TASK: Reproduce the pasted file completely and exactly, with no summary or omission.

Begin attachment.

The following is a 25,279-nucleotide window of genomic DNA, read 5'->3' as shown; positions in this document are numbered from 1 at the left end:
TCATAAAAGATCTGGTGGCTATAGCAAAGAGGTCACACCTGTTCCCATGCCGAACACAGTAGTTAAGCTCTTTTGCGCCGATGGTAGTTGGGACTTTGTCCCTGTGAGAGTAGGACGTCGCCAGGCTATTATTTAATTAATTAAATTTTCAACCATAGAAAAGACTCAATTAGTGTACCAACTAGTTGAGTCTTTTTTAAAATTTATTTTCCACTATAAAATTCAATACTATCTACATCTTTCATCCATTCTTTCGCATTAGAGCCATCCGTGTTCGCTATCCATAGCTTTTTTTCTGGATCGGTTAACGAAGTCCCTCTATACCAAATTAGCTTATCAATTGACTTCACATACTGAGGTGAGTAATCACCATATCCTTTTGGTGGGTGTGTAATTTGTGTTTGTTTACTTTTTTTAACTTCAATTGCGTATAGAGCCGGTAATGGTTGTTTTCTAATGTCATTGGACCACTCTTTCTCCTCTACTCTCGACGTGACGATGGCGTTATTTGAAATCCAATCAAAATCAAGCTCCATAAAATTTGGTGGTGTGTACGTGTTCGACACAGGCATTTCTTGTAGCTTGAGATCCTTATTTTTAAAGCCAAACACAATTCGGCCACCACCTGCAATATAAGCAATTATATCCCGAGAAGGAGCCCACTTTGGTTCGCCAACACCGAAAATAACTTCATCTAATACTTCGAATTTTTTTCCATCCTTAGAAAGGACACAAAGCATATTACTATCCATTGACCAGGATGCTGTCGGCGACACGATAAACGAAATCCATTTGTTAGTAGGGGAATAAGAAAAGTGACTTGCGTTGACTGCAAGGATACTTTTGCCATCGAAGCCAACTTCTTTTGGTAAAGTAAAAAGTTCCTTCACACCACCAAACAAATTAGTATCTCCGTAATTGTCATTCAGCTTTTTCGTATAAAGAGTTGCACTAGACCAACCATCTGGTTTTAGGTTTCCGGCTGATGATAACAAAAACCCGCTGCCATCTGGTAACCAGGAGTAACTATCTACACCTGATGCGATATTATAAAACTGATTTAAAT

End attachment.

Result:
The following is a 25,279-nucleotide window of genomic DNA, read 5'->3' as shown; positions in this document are numbered from 1 at the left end:
TCATAAAAGATCTGGTGGCTATAGCAAAGAGGTCACACCTGTTCCCATGCCGAACACAGTAGTTAAGCTCTTTTGCGCCGATGGTAGTTGGGACTTTGTCCCTGTGAGAGTAGGACGTCGCCAGGCTATTATTTAATTAATTAAATTTTCAACCATAGAAAAGACTCAATTAGTGTACCAACTAGTTGAGTCTTTTTTAAAATTTATTTTCCACTATAAAATTCAATACTATCTACATCTTTCATCCATTCTTTCGCATTAGAGCCATCCGTGTTCGCTATCCATAGCTTTTTTTCTGGATCGGTTAACGAAGTCCCTCTATACCAAATTAGCTTATCAATTGACTTCACATACTGAGGTGAGTAATCACCATATCCTTTTGGTGGGTGTGTAATTTGTGTTTGTTTACTTTTTTTAACTTCAATTGCGTATAGAGCCGGTAATGGTTGTTTTCTAATGTCATTGGACCACTCTTTCTCCTCTACTCTCGACGTGACGATGGCGTTATTTGAAATCCAATCAAAATCAAGCTCCATAAAATTTGGTGGTGTGTACGTGTTCGACACAGGCATTTCTTGTAGCTTGAGATCCTTATTTTTAAAGCCAAACACAATTCGGCCACCACCTGCAATATAAGCAATTATATCCCGAGAAGGAGCCCACTTTGGTTCGCCAACACCGAAAATAACTTCATCTAATACTTCGAATTTTTTTCCATCCTTAGAAAGGACACAAAGCATATTACTATCCATTGACCAGGATGCTGTCGGCGACACGATAAACGAAATCCATTTGTTAGTAGGGGAATAAGAAAAGTGACTTGCGTTGACTGCAAGGATACTTTTGCCATCGAAGCCAACTTCTTTTGGTAAAGTAAAAAGTTCCTTCACACCACCAAACAAATTAGTATCTCCGTAATTGTCATTCAGCTTTTTCGTATAAAGAGTTGCACTAGACCAACCATCTGGTTTTAGGTTTCCGGCTGATGATAACAAAAACCCGCTGCCATCTGGTAACCAGGAGTAACTATCTACACCTGATGCGATATTATAAAACTGATTTAAAT